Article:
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Project Almanac Interview: Jonny Weston

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DH Vancouver Staff Jan 30, 2015 8:59 am

Project Almanac, a time travel thriller brought to us by producer Michael Bay, opens January 30. Shot as ‘found footage’ it will follow brilliant teenager David Raskin, portrayed by Jonny Weston (Chasing Mavericks), and his friends as they build, use, and abuse a time machine.

“It’s really important to me that the movie is deep in that way… I think the movie could have been successful as just like a teeny kind of adventure story, but I think with the time machine comes a lot of profound questions about deep, heavy, things,” said Weston, asserting that the film will have an intellectual side.

Comparing his character to some of the other sci-fi heroes the market has been flooded with recently Weston says that “He’s not any form of superhero whatsoever. He’s just kind of this brilliant young kid who’s trying to live up to his father’s genius of like his MIT and technology and he finds out his dad was working on the time machine and he basically sets out to build it and it functions to a certain degree but he gets a little selfish with it, as anybody would I believe.”

The time machine is not just a tool to David, but a remnant of his father. Weston comments that “I think it represents everything to him, and I think he maybe to a certain degree believes that his father maybe left the machine there for him and then we begin to question whether or not his father has even passed away or if he’s just in another time.”

Weston says he would describe Project Almanac as a coming of age story, “Coming of age and coming to deep understandings of who you are and what it means to have power and control.”

Understanding is often achieved through mistakes, though, and Weston describes his character’s mistakes as being only human, “Any teenage kid with the opportunity to perfect the situation standing in front of a girl he loves, he will probably do it.”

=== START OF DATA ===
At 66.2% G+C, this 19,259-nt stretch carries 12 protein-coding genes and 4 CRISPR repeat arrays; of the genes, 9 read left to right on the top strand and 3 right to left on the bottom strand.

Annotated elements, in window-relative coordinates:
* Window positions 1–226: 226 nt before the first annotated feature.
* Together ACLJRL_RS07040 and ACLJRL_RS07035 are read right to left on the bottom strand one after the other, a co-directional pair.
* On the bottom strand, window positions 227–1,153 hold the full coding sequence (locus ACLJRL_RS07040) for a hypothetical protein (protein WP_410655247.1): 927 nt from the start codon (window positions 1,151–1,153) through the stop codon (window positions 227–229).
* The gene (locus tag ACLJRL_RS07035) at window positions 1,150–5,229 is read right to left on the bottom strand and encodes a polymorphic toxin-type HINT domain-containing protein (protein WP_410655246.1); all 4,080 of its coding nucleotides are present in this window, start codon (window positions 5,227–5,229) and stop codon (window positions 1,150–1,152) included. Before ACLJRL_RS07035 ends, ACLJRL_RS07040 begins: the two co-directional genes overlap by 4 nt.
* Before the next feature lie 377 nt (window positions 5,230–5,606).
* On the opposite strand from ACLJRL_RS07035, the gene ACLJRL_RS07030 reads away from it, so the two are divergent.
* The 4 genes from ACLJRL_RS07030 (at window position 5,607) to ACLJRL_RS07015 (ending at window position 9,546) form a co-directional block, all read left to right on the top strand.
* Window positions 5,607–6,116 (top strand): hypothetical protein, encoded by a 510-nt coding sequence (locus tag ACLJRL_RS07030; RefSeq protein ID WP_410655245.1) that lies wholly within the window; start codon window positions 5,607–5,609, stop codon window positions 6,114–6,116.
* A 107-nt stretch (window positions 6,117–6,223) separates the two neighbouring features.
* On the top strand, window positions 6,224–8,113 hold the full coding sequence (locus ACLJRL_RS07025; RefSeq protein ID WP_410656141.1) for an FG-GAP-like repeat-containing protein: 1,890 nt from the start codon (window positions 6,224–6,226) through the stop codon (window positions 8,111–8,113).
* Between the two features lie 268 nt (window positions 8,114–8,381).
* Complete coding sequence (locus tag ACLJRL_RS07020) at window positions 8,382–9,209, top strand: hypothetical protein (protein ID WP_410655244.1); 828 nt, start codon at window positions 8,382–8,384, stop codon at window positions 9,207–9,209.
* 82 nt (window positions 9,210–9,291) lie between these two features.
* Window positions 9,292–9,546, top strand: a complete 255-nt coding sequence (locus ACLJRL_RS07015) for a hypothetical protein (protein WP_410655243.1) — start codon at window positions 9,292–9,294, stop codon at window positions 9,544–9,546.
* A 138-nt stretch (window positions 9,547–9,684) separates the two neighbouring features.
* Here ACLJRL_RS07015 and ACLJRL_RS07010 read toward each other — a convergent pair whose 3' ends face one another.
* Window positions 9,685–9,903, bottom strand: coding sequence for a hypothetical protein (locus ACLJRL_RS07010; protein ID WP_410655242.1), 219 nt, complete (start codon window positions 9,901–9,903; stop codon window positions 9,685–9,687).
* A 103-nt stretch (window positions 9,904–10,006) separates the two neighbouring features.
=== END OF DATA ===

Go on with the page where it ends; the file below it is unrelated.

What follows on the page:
The genre of time travel almost always includes the possibility of the world becoming horribly warped, often through benign or even heroic acts. Weston described these risks:

“What happens if you time travel back and you stop someone from getting on an airplane, perhaps you stop a catastrophe from happening, but from that catastrophe not happening someone survives and becomes a terrible person and causes several other catastrophes.

You want to go back and you want to kind of perfect things and police the world, but inevitably nobody should have that type of power because of the ripple effects and what ends up happening to people … I don’t think that responsibility should ever lie in anyone’s hands, having a time machine. And I say that while knowing that if I had the time machine I would use it.”

Another genre Project Almanac taps into is ‘found footage’, which can potentially have a huge impact on how we view the story. Weston describes the effect: “It’s a very personal medium. Even when I’m watching it. People are going to feel like they’re in the car with us, or in the basement with us building the machine, or at Lolapalooza, the music festival, with us. It’s very personal and involving.”

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From watching the trailer it is clear that, in addition to being about the character David, the film will centre on his friends. Weston has some very high praise for his ensemble, especially Sofia Black-D’Elia (Gossip Girl, Betrayal) who plays David’s love interest:

“I love them. They’re incredible. Sam Lerner who was my friend before we even knew about this movie plays Quinn and Allen Evangelista they’re all incredible people and especially Sofia Black-D’Elia who plays Jessie we had a long long process auditioning for this movie. I read with a lot of girls and she read with a lot of guys and it was so clear that the two of us had chemistry.

And there’s a lot of pretty girls … but Sofia’s just like so engaging as well as beautiful and a very very complex person and so that romance story is really strong in there. We had as much fun as it looks like we did filming this.”

Weston wants Project Almanac to be a fun movie, but he also hopes that it makes us think. When audiences leave the theaters he says “I hope that they’re having a fun ride, but I also hope that people ask themselves questions. If they had a second chance would they take it? What is actually the most important thing in your life and are you willing to be honest and straight forward about it the first time?”

 

Images: Paramount Pictures

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DH Vancouver Staff
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